Friday, February 22, 2013

Bramante's Roma Caput Mundi in New York

Roma Caput Mundi is an exhibit by Sicilian photographer Davide Bramante on Rome as Eternal City and Historic Capital.

Bramante says, "The photos featured in the exhibit combine anywhere from 4 to 9 images, shooting several analog shots on the same frame using common film such as 35 millimeter." Bramante’s vision, motive, and approach coalesce into groundbreaking creativity with this new photographic project.  Each photo consists of a mesmerizing montage, blending images of the ancient and the contemporary city. The result is a poetic and passionate vision of the Italian capital - an archaeological scrapbook of the Eternal City across the millennia, a composite architectural portrait.

Taking photos of Rome and then "enclosing its essence into a mirror of contemporary society" becomes for Bramante a challenge and tribute to the Eternal City and his Motherland. He provides a cutting edge look at the classics, rendered as though a single image, as if it were a pure thought. The result is a fascinating meditation on the ideal concept of the Eternal City. "My photographing represents exactly my way of remembering, thinking, dreaming, hoping, and imagining. Everything overlaps." says Bramante.

"Davide’s photography showcases and celebrates Rome as a historic symbol of cultural, economic, and social value," Miller remarks at his two-level gallery.

Opening Reception: Tuesday, March 5, 2013 from 6 to 9 pm
Exhibition Dates: March 5-31, 2013
Hours: Sunday - Friday, 12 noon to 6:00 pm, and by appointment.

Mark Miller Gallery, 92 Orchard Street between Broome and Delancey, New York (212) 253-9479.

Sunday, February 17, 2013

Food and Politics

Unless you're at a political fundraiser, the two don't mix very well.

On Friday (February 15th), the Financial Times ran an article by Brian Viner on a cooking class in Palermo, which mentions in passing that the Italian host and hostess twice (and perhaps more than twice) made openly derogatory comments about Americans, referring to the Second World War. By association, the comments also apply to the British, Canadians and Australians - all of whom have troops buried on Italian soil.

Our staff has met writers for the Financial Times - though not Mr Viner - and we wish to make clear that the individuals offering the cookery course mentioned in the article are not associated in any way with Best of Sicily or the fine firms advertised on our site. Some cooking courses are described in my article on learning to cook in Sicily.

For the record (not that it is in any way relevant to Sicilian cuisine!), the war referred to was not initiated by the British or the Americans (several histories are available on our books page), and we find it extremely unfortunate that somebody offering a service to visitors from those countries would insist on insulting her paying guests by dredging up events from 1943 - 70 years ago! Wars are part of history, but anybody offering travel services who wants to focus on that kind of thing should consider a career in some other field.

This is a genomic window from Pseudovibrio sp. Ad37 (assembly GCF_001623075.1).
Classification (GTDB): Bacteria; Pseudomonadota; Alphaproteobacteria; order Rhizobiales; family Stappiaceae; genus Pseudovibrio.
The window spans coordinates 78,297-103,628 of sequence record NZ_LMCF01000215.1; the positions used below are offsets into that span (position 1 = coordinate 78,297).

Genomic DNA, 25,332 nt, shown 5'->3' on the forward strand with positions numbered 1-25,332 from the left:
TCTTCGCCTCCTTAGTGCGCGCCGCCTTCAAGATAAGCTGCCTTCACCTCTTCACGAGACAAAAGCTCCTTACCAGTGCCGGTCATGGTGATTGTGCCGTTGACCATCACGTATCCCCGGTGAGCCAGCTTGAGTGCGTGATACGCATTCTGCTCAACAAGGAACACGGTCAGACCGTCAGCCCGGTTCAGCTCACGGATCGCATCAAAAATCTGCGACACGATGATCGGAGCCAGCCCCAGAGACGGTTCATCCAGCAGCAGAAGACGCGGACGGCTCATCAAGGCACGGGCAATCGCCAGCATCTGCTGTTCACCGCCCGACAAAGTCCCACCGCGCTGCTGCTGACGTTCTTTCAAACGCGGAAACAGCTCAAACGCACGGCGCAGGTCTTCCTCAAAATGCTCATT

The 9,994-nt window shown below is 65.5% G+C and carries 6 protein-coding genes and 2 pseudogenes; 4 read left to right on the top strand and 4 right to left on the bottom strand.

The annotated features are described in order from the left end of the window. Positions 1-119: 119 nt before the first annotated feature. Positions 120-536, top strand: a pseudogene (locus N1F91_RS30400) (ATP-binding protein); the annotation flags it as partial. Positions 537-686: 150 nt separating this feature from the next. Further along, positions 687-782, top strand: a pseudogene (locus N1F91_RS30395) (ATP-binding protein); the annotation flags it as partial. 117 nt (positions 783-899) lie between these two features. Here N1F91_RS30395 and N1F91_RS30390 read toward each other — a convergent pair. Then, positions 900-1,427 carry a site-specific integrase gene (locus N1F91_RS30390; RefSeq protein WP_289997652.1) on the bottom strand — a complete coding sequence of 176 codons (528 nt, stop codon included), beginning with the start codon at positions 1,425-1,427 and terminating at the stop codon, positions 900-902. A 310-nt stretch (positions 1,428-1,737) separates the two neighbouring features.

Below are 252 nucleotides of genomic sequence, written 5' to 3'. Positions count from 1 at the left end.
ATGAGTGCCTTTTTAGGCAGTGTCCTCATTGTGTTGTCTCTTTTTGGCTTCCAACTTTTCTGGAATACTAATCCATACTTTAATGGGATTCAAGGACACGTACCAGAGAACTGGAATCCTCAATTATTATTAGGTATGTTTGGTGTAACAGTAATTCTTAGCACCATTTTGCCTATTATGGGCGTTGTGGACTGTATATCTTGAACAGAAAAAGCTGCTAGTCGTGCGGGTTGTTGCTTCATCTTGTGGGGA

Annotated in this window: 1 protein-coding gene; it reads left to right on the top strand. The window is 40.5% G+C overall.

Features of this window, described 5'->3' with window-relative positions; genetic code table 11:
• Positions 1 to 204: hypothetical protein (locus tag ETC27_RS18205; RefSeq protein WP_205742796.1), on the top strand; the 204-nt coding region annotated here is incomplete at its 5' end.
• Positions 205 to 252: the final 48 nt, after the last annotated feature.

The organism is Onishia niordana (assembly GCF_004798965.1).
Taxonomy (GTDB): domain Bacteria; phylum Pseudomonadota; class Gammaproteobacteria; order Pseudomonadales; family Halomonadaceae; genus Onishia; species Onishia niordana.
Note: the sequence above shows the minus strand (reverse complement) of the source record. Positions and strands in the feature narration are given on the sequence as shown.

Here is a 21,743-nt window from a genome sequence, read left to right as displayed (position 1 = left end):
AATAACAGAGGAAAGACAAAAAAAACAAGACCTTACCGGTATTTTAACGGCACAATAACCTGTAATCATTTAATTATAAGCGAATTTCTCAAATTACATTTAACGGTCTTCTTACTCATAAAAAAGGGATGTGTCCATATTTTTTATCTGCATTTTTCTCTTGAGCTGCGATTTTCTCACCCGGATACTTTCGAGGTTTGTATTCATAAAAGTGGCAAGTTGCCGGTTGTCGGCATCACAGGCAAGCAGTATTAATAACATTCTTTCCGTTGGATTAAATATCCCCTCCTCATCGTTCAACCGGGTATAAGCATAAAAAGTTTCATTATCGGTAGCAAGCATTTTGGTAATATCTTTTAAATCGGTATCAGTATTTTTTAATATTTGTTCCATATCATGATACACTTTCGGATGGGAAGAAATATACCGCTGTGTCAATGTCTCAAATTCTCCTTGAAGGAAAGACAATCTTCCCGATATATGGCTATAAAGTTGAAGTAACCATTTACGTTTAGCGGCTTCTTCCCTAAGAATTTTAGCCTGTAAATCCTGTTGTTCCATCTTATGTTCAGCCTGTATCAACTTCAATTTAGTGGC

The hosts and chefs offering the cookery classes listed in my article do not engage in provocative rhetoric, nor do most Italians who work in the travel and tourism industry attempt to insult visitors.

Thursday, February 7, 2013

Save money this year!

Yes, you can! You can visit Sicily without going broke.

Check out our Sicily tours page for all kinds of tours at great prices - or at least fair ones.

If you're thinking about independent travel, the Sicily hotels and travel planning page links to all kinds of practical information and services. If you want somebody to organise it for you, Sicily Concierge is a travel agent specialised in Sicily

This is reliable information from real travel experts, not from somebody who puts up a website about Sicily to exploit the travel market.

Sunday, February 3, 2013

Crocetta's Crusade Continues

Even on a slow day, Sicilian politics are at least entertaining.

Like rats fleeing a sinking ship, opposition polticians are leaving their parties for the "Megaphone" movement founded recently by newly-elected Sicilian governor Rosario Crocetta. Seems they finally got the message that change is in the air. It's a little like the Fascists who quickly burned their party membership cards when the Allies arrived in 1943.

In just two months, Crocetta has addressed issues important to visitors by ordering mass reassignments of managers and bureaucrats in the tourism-related agencies, especially Beni Culturali, and taking control of certain services that had been farmed out to the corrupt friends of equally corrupt politicians.

The wholesale theft of the last decade is astounding. In the agency responsible for vocational training programmes some 20 million euros are missing.

In the works are plans to keep historical and archaeological sites open longer beginning this Spring, so you can visit Segesta and Agrigento  after dark.

Your editors applaud the efforts of Rosario Crocetta and his team. We believe that these changes will be good for visitors and for the tourism industry in general.

Friday, February 1, 2013

Sicily Now!

This month's issue of the Best of Sicily Magazine presents articles on Wagner, Sicilian hazelnuts and visiting Sicily now, during the cooler months.

We repeat it often because Winter really is one of the best times to come to Sicily. Apart from the cooler weather - Summer in Sicily is very hot - there are fewer crowds at the sights and sites you visit. We were in Segesta two days ago and we had the vast archeological site to ourselves.